Journal of Material Cycles and Waste Management

, Volume 20, Issue 2, pp 1248–1256 | Cite as

Pulverization of fibrous mineral wool waste

  • J. Yliniemi
  • O. Laitinen
  • P. Kinnunen
  • M. Illikainen


The total annual volume of mineral wool waste in the 27 European Union countries is expected to increase to 2.5 million tons per year by 2020. Unfortunately, mineral wool wastes are often considered unrecyclable, because their physical characteristics make them difficult to process. In many cases, the problem is caused by the material’s fibrousness. However, no studies have considered comminution methods for mineral wools. The objective of the present study is to investigate how various comminution mechanisms affect mineral wools’ physical characteristics, including appearance, bulk density, and fiber length and width. The study’s results show that compression-based methods (vibratory disc mill and hydraulic press) completely break down mineral wools’ fibrousness, whereas methods based on high cutting speeds affect bulk density and fiber length only moderately. In addition, the present study identifies a rapid method that can be used in a novel way to analyze a large number of mineral wool fibers.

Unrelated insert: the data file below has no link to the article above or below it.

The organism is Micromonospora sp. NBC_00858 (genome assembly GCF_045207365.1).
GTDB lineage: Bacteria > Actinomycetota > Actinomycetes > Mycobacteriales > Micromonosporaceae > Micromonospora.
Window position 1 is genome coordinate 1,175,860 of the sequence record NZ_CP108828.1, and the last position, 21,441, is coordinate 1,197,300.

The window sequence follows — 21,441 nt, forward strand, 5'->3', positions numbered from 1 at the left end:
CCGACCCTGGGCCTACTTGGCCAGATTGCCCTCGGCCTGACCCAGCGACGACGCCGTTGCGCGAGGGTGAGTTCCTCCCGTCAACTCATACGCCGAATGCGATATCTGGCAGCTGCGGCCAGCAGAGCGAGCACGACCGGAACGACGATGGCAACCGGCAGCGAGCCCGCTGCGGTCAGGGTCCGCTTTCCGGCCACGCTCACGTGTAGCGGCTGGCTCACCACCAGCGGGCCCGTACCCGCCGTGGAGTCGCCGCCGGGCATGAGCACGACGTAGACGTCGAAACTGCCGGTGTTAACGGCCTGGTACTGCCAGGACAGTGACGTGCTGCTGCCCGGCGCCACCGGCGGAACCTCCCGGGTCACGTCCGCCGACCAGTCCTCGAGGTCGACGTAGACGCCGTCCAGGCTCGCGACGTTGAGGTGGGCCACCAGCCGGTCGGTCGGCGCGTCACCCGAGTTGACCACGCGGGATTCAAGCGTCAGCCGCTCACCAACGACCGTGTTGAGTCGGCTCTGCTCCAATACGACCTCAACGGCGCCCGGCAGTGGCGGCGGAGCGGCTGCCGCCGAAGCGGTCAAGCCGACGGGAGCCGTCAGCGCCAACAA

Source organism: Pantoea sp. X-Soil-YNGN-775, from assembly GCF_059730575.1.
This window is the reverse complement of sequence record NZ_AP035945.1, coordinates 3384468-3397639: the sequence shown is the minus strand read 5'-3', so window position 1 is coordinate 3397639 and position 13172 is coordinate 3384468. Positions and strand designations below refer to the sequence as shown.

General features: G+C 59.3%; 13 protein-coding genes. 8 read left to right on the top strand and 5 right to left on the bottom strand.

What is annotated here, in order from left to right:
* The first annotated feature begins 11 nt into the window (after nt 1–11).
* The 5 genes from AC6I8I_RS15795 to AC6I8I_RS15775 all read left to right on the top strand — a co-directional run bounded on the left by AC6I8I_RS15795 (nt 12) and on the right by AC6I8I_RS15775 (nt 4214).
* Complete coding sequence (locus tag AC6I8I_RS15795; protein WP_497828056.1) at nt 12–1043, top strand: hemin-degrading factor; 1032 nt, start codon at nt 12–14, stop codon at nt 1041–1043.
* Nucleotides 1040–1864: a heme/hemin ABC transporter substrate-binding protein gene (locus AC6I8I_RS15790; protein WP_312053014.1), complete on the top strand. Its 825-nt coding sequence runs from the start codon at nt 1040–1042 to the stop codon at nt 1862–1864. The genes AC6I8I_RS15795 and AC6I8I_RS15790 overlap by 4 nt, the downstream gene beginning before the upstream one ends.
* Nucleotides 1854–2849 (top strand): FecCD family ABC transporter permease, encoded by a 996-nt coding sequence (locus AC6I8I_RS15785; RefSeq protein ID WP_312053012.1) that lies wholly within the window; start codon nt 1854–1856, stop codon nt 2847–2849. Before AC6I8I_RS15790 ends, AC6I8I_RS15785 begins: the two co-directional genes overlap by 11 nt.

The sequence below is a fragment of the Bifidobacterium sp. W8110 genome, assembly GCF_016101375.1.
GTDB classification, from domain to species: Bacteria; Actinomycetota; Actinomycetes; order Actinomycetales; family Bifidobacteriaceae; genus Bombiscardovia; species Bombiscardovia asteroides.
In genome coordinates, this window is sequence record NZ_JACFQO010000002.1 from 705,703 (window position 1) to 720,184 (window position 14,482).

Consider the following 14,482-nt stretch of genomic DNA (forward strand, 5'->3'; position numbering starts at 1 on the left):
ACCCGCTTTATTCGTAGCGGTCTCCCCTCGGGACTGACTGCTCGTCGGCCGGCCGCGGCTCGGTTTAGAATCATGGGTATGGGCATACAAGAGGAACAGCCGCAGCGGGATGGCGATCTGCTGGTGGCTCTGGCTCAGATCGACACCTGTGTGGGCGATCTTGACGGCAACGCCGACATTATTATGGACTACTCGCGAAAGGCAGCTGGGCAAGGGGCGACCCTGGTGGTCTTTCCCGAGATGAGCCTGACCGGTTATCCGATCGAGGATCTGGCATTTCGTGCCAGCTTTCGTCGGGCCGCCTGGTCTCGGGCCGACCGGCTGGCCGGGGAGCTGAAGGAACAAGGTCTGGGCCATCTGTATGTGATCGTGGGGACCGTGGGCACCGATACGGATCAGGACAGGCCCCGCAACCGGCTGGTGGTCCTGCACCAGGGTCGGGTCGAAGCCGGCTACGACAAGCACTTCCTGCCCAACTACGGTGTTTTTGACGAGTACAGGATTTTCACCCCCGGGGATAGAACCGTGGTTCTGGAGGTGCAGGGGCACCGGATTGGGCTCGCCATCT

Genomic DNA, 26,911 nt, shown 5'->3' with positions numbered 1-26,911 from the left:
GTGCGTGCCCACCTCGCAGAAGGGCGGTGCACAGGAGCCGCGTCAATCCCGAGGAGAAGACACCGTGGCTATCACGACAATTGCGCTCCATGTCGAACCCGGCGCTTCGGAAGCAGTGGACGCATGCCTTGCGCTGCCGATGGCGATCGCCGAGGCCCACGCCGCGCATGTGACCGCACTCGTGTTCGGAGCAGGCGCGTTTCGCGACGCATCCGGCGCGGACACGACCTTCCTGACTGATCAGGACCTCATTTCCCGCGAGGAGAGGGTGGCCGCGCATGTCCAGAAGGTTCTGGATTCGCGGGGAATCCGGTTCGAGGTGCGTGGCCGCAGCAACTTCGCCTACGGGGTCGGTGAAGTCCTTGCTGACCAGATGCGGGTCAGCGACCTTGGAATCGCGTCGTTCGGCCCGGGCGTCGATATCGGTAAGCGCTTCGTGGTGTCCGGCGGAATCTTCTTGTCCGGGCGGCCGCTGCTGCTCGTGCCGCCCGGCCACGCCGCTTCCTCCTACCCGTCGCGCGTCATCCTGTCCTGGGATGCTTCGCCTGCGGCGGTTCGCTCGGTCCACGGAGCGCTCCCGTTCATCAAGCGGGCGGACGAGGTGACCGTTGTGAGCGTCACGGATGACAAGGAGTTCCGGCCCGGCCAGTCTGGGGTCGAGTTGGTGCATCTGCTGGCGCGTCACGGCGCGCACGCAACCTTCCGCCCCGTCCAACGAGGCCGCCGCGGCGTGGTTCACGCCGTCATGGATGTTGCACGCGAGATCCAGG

Man made vitreous fiber (MMVF) Mineral wool fiber Comminution Milling Fiber conversion 



This work was conducted under the auspices of the Geodesign Project, supported by the Finnish Funding Agency for Technology and Innovation (Tekes) and various companies (Boliden Harjavalta Oy, Destamatic Oy, Fortum Power and Heat Oy, Paroc Group Oy, Saint-Gobain Rakennustuotteet Oy, and Suomen Erityisjäte Oy). Jarno Karvonen, Elisa Wirkkala, and Jani Österlund are acknowledged for their contributions to the laboratory analyses. Special thanks to Pontus Lindberg (Paroc Group Oy) for his valuable advice on the comminution experiments.

Supplementary material

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Copyright information

© Springer Japan KK, part of Springer Nature 2017

Authors and Affiliations

  • J. Yliniemi
    • 1
  • O. Laitinen
    • 1
  • P. Kinnunen
    • 1
    • 2
  • M. Illikainen
    • 1
  1. 1.Fiber and Particle Engineering Research UnitUniversity of OuluOuluFinland
  2. 2.Department of Civil and Environmental EngineeringImperial College LondonLondonUK

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